The Washington Post
Hard work, keen coaching turned Chin into ‘Hoco Hibachi’
Justin Mccoy gathered his Reservoir basketball team after watching it lose a fall league game on two late misses. He fumed at the shot selection — not the quality of the shots but the players taking them.
It was time for the coach to establish a hierarchy, one that put senior guard Zech Chin up top. The final play had been run for Chin, but another player took the shot. That didn’t fly with Mccoy.
“I want to let everybody know this is Zech’s f---ing team,” he said. “. . . Y’all have the nerve to be out there passing him up and looking him off for shots. . . . He’s the best player.”
The speech shocked the players and was a bold move for Mccoy, who was named the Gators’ coach about a month earlier and was just an onlooker at this game.
Mccoy has since given Chin a “neon green light,” and it has proved to be the right decision. The senior has enjoyed a breakout season, averaging more than 19 points and six assists and earning the nickname “Hoco Hibachi” for a 16-5 squad that’s in the Maryland 4A East Region I final.
“When you put a certain amount of work in, you being selfish essentially is not selfish because you put in that work,” Chin said.
Last year Chin had modest success on an eight-win Gators squad. But he underwent a transformative summer training under Mccoy’s close friend, former Notre Dame standout Eric Atkins.
It started nearly a year ago, when Atkins was let go with the rest of the George Washington University men’s basketball staff. Mccoy, then just a consultant for Reservoir, knew he wanted to set up Chin with his former backcourt mate at Mount St. Joseph.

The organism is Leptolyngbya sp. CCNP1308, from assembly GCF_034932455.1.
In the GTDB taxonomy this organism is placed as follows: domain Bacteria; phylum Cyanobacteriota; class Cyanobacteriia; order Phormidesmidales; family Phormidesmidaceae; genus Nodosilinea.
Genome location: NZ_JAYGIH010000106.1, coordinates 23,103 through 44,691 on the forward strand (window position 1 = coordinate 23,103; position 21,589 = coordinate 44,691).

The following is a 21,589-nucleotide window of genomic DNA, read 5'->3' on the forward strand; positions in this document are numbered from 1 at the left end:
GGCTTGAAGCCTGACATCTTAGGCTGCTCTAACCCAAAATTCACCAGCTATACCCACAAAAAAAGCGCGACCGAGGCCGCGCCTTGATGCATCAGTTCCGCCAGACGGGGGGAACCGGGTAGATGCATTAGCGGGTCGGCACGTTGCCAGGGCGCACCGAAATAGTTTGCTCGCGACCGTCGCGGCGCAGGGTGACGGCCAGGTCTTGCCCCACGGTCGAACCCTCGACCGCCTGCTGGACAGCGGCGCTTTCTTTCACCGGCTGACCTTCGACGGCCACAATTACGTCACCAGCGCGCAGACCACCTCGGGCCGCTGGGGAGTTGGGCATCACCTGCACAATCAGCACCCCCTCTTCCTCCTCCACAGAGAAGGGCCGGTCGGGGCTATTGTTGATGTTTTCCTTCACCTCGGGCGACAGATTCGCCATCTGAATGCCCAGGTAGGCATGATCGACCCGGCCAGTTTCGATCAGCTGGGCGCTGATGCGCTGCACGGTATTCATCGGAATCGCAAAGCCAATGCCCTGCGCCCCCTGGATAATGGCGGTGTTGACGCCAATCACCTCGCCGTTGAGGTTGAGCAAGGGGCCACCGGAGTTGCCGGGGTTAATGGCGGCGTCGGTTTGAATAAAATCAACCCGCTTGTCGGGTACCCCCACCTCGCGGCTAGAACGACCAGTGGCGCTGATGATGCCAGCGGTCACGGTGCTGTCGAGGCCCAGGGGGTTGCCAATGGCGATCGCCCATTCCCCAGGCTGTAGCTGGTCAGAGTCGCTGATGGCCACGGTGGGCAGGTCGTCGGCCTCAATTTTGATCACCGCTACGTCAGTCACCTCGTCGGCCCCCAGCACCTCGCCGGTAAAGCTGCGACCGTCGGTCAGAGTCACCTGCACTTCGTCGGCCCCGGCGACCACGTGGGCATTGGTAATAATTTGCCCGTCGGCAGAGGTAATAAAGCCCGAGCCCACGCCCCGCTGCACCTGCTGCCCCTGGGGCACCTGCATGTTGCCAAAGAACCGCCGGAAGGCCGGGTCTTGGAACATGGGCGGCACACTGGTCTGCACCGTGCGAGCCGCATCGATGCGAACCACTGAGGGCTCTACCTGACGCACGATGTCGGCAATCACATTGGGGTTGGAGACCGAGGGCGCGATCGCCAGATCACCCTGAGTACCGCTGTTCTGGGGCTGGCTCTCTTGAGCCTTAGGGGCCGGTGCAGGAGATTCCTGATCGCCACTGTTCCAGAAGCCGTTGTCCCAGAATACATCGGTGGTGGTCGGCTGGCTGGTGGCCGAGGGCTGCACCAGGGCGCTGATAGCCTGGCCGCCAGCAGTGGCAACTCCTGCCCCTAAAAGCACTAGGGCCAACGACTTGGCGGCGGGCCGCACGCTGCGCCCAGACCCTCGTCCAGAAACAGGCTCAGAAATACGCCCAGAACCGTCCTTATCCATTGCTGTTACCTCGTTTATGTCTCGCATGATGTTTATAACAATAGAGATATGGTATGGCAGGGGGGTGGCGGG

“The only player I can remember that worked out as much and was as hungry as Zech was Eric,” Mccoy said. “Zech would have been one of those guys that was [playing basketball] with [Eric and me] every day.”
Chin’s three-hour workouts were strenuous, but they were inefficient. Atkins helped with that.
Atkins held group workouts at local gyms multiple times a week. It felt as if Chin showed up to every single one.
But to take his progress to the next level, Chin needed more oneon-one guidance. He asked Atkins, “Can you go in the mornings?”
Chin had listened to the “No Chill” podcast hosted by his favorite player, Gilbert Arenas, who encouraged morning workouts. He and Atkins started meeting for 75 minutes Mondays, Wednesdays and Fridays beginning at 5:15 a.m.
The coach identified three main issues in Chin’s game: The guard played at one pace, he occasionally had an unbalanced shot, and he lacked an array of finishing moves. Chin would constantly move at full speed, often smacking into defenders before they could react to his dribble moves.
Atkins displayed the effects of varied pace in one-on-one games, scoring despite his quickness disadvantage. He would set up cones and had Chin execute dribble moves through them at various speeds. Working on shot balance was simpler: Atkins would call out Chin any time his right foot drifted ahead and weakened his base. For finishing, Atkins put Chin through different situations and had him problem-solve around the rim.
The school year ended, and the two continued to work, albeit slightly later in the day. In midsummer, it came time for the teacher to test his student. Atkins brought Chin to a workout with three future Division I players from the Baltimore Catholic League, which typically has more talent than Howard County. That didn’t matter to Chin.